At the Cell, Illinois Sport Service will unveil build-your-own-burrito (or nacho grande) kiosks on the upper and lower decks; fans will be able to choose a meat (chicken or beef) and select from a wide range of toppings for $7-$8. At the various grill stations in the park, the menus will be augmented by a half-pound turkey burger on a multigrain roll ($6.25) . . .
You can't swing a dead cat in Chicago without finding all kinds of awesome food, so why on earth would I subject myself to a four pound pretzel or a Buffalo dog? A ballgame is three hours on the outside. If you can't go that long without a big honkin' meal, you got some problems.
The New York Times has an overview of the retro-stadium craze of the past couple of decades, with particular attention paid to some of the parks' unique particularities:
The quirky signatures at older stadiums — like the Green Monster at Fenway Park in Boston — were adaptations to their narrow confines. But idiosyncrasies like Tal’s Hill are driven by the urge to be original.
Which kind of describes my biggest complaint with some of the newer places. The character that the old parks were so noted for took decades to develop, and were often happy accidents resulting from form following function. Building a new ballpark with these kinds of anachronistic flourishes is kind of like building a new office building with a mooring station for Zeppelins. Interesting, sure, but kind of silly and unnecessary if you think about it for more than five minutes.
Back when I was in private practice, I represented a park district that wanted to turn some old railroad lines in the middle of nowhere into a bike trail. They built about 85% of the trail, but the last little stretch was held up by this group of Mennonite farmers who lived next to the right-of-way and claimed the land where the tracks used to be was theirs. "How could that be," I wondered? The railroad had tracks on that property since the 19th century, and they gave the tracks directly to my client. The Mennonites, however, had all manner of questionable and ancient legal documents which they claimed their great great great something or other had reserved the rights if the railroad ever left, yadda, yadda, yadda. I read these things, quickly figured out that, while it could be a pain, we could get that land for the bike trail if we were determined enough to do it.
Right before I filed my lawsuit to quiet title, the Mennonites parked a mobile home on the right of way and claimed they were home schooling a bunch of Mennonite farmer kids there, which immediately turned us into the bad guys and complicated my little lawsuit. Five years later, and I think the Mennonites have moved on to consulting with the San Francisco Giants:
Amid a threat to their territorial rights in Santa Clara County, the Giants are moving to fortify their baseball outpost in the region.
Lots of great reporting in this one, including the mayor of San Jose snubbing the Giants' little news conference tomorrow and some choice quotes from a San Jose city councilman (a) noting how curious it is that the Giants care about San Jose all of a sudden; and (b) why, if the Giants truly had planned on making this investment for years as they claim, they allowed the city to pony up for renovations to San Jose's stadium before buying into the team. Are the Giants calculating or are they cheap? Maybe both!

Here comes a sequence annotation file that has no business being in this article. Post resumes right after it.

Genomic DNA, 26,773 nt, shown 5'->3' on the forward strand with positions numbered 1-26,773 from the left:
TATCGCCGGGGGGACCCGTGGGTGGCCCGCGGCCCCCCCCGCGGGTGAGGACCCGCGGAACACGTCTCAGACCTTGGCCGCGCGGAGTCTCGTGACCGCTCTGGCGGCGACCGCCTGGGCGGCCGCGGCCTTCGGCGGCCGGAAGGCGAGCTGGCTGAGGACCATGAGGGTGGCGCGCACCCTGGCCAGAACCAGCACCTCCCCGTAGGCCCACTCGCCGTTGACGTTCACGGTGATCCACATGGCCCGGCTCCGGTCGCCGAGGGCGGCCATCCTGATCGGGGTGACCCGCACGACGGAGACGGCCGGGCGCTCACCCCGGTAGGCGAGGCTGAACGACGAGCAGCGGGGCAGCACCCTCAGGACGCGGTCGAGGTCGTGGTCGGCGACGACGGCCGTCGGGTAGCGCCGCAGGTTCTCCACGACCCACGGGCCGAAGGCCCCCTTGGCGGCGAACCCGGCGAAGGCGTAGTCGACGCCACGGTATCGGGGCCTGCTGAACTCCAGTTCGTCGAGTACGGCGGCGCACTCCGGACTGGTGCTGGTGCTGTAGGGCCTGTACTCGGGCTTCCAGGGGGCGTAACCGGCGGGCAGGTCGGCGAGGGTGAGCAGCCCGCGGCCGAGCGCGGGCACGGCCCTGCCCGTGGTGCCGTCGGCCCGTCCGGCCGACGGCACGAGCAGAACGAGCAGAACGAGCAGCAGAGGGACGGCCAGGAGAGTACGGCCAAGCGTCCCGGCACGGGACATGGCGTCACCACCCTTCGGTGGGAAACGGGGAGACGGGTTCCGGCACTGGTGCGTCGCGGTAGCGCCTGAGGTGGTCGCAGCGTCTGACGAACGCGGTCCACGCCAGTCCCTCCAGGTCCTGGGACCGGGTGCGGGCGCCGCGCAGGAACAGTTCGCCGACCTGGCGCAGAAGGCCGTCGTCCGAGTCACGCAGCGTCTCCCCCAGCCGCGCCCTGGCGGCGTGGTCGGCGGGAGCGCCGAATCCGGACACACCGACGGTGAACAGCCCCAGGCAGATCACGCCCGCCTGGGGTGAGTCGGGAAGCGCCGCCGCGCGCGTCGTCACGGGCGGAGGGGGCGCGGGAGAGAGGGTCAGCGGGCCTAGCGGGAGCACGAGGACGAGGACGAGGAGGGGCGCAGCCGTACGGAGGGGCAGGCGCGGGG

My guess: the Giants are doing whatever they can to bolster their claim to the territory in advance of the report from Bud's Magic Oakland Committee. Maybe not with an eye towards ultimately blocking the A's from moving to San Jose -- I can't exactly see how they legally and/or practically could do that -- but to maximize the payoff they'll get from Selig and the A's when they ultimately drop their opposition.
Will it work? Well, in my case we got the Mennonite "school" off the property and there's a bike trail there now. But I gotta tell ya: it was a hell of a lot more protracted and expensive an experience than anyone thought it would be.
(thanks to reader Ed T. for the heads up)
Writing from the future -- November of this year to be exact -- The OC Register's Sam Miller has fun with the 90th percentile of the PECOTA projections for the Angels:
Nobody would have ever believed the Angels would win 120 games – a new Major League record – but with no holes in the lineup, they had the highest team OBP since the 1999 Indians, and easily outslugged that Cleveland team. Like the '99 Tribe, the Angels scored 1,000 runs. Combine that with the team's 3.27 ERA (easily the best in baseball), and the Angels allowed only 580 runs. In fact, the geniuses would note that a team with 1,000 runs scored, and 580 runs allowed, would actually be projected to win 121 games, but the 2009 Angels got a bit unlucky.
Next week Sam will write again from November 2009, this time explaining how a 120-42 team managed to lose in the first round to the Red Sox.
This is different:
The Major League Baseball Players Association on Friday will open its first retail outlet devoted to selling player-only merchandise.
I'm highly dubious of that last part. Outside of maybe Jackie Robinson, I can't think of a single player with an independent fan base like NBA players often have (and I don't know that people's appreciation of Robinson is the kind of "fandom" we're talking about here as much as it is an appreciation). David Wright has been adopted by Mets fans because he's their young star third baseman. If he ever leaves for, say, the Cardinals or something, Mets fans will retain some affection for him, but nothing approaching anything you'd call fandom, especially not the brand of fandom that inspires one to continue to wear merchandise with his name on it. Indeed, the majority of Mets' Wright fans would put their Wright stuff away and latch on to the next big Mets player.
So good luck with the David Wright shirts, MLBPA, but I have this feeling that the purveyors of team-branded merchandise are not too worried about it.